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Bonadona v. Louisiana College

United States District Court, W.D. Louisiana, Alexandria Division

August 28, 2019

JOSHUA BONADONA
v.
LOUISIANA COLLEGE AND RICK BREWER

          PEREZ-MONTES MAG. JUDGE

          MEMORANDUM RULING

          DEE D. DRELL JUDGE

         Before the court is a motion for summary judgment (Doc. 37) filed by defendants, Louisiana College ("LC") and its President, Rick Brewer ("Brewer"), in which they seek dismissal of all claims against them in the above captioned matter. For the reasons expressed below, the court finds the defendants' motion should be GRANTED in part and DENIED in part.

         Facts

         Joshua Bonadona ("Bonadona") was born to a Catholic father and Jewish mother. He was raised both culturally and religiously as a member of the Jewish community. His mother is both racially and religiously Jewish.

         Bonadona graduated high school in 2008. Thereafter, he attended a state university for a year and then transferred to LC where he earned a position on the football team as a kicker on the punt block team. It was during his tenure as an LC student that Bonadona converted to Christianity.

         Upon his graduation from LC in 2013, LC hired Bonadona as an assistant football coach. In June 2015, he resigned his position to pursue a graduate degree and football coaching position at Southeast Missouri State University.

         In 2017, LC hired Justin Charles ("Charles") as its new head coach of the football team. Charles reached out to Bonadona about returning to LC as its defensive backs coach. Bonadona submitted an application wherein he identified himself as a Baptist, described his salvation experience, and acknowledged he understood and supported LC's mission statement.

         Bonadona interviewed with Charles who advised that the coaching position was his, subject to approval by Brewer. Accordingly, Bonadona interviewed with Brewer. During the interview, Brewer asked Bonadona about his parents' religious affiliations. Bonadona affirmed his father was Catholic and his mother was Jewish but expressed he was a practicing member of the Christian faith and attended a Baptist church in Missouri.

         Based on representations made by Charles, Bonadona returned to Missouri and submitted his resignation. According to Bonadona, Charles contacted him a week later to advise that LC decided not to hire him because of his Jewish heritage.

         Plaintiff filed a charge of racial discrimination with the EEOC and after exhausting his administrative remedies filed the instant lawsuit alleging racial discrimination by LC and Brewer in violation of Title VII and 42 U.S.C. §1981.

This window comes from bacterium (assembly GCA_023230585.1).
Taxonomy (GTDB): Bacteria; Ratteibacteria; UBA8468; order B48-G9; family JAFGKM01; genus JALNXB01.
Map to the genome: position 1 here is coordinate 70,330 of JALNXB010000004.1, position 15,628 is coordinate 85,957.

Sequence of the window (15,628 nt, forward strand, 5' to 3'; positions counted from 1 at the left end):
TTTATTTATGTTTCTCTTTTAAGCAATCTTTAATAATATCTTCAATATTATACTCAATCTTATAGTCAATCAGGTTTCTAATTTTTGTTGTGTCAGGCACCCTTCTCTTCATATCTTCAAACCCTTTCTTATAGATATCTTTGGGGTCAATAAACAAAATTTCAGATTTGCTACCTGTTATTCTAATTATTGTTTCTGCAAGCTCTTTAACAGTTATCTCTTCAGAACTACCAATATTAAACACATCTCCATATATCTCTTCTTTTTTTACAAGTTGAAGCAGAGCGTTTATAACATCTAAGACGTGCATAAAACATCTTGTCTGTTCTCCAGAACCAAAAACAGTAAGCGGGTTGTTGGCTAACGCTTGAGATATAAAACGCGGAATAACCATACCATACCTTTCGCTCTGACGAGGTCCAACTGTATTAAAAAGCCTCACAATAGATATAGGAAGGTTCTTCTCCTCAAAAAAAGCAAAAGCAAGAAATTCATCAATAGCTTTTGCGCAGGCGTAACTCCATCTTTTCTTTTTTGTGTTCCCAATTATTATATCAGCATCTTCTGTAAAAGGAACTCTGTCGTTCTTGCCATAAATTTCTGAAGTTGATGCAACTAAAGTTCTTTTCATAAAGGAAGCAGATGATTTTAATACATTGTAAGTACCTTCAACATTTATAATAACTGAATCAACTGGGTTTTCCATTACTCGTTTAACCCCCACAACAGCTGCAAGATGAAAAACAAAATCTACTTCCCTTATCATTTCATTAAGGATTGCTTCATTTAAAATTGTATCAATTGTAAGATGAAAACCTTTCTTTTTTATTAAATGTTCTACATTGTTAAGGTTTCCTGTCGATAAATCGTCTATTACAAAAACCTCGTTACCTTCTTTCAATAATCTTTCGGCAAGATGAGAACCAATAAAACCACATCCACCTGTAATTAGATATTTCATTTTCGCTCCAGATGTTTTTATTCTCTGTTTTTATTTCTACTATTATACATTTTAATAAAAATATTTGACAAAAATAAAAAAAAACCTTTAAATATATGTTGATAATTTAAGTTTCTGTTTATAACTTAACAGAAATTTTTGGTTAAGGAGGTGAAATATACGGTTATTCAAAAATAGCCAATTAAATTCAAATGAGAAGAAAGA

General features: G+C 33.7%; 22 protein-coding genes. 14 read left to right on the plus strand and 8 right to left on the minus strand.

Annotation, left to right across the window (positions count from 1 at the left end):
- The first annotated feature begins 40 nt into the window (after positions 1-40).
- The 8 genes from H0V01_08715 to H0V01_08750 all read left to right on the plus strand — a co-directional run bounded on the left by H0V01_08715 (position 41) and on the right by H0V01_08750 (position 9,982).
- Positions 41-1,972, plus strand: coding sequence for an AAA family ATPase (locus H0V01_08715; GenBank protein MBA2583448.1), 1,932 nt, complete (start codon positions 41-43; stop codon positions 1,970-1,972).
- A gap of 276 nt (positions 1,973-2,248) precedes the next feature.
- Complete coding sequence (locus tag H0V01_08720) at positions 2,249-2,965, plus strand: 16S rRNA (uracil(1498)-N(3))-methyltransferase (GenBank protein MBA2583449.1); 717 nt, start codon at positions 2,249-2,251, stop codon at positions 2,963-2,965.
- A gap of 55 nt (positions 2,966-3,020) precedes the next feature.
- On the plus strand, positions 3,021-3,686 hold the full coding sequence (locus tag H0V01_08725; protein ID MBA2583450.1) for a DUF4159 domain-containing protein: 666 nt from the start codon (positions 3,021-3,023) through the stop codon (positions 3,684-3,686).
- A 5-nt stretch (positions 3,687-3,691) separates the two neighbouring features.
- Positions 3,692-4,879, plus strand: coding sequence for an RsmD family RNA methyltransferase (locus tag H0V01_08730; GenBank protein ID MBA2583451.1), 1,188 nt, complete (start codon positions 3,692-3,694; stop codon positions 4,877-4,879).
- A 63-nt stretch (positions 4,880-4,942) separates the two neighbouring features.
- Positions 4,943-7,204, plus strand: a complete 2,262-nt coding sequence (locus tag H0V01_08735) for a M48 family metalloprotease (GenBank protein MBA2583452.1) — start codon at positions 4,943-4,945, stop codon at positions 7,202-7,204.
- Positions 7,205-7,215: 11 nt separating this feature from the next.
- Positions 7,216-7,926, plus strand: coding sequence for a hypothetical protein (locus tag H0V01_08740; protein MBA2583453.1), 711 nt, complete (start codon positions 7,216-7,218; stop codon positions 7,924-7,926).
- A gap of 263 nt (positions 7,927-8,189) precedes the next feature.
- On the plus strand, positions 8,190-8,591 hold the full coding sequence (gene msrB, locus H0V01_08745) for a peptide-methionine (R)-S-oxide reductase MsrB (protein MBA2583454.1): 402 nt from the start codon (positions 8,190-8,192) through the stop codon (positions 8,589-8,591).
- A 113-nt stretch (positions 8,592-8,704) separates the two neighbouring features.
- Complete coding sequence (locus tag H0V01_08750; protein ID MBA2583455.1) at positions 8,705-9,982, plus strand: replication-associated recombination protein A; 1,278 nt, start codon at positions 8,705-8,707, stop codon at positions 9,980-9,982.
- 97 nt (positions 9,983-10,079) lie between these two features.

Applicable Standard

         A court "shall grant summary judgment if the movant shows that there is no genuine dispute as to any material fact and the movant is entitled to judgment as a matter of law." Fed.R.Civ.P. 56(a). A dispute of material fact is genuine if the evidence is such that a reasonable jury could return a verdict for the nonmoving party. See Anders on v. Liberty Lobby, Inc., 477 U.S. 242, 248 (1986). We consider "all evidence in the light most favorable to the party resisting the motion." Seacor Holdings, Inc. v. Commonwealth Ins. Co., 635 F.3d 680 (5th Cir.2011) (internal citations omitted). It is important to note that the standard for summary judgment is two- fold: (1) there is no genuine dispute as to any material fact, and (2) the movant is entitled to judgment as a matter of law.

         The movant has the burden of pointing to evidence proving there is no genuine dispute as to any material fact, or the absence of evidence supporting the nonmoving party's case. The burden shifts to the nonmoving party to come forward with evidence which demonstrates the essential elements of his claim. Anderson v. Liberty Lobby, Inc., 477 U.S. 242, 250 (1986). The nonmoving party must establish the existence of a genuine issue of material fact for trial by showing the evidence, when viewed in the light most favorable to him, is sufficient to enable a reasonable jury to render a verdict in his favor. Celotex Corp. v. Catrett, 477 U.S. 317, 325 (1986); Duffy v. Leading Edge Products, Inc., 44 F.3d 308, 312 (5th Cir.1995). A party whose claims are challenged by a motion for summary judgment may not rest on the allegations of the complaint and must articulate specific factual allegations which ...


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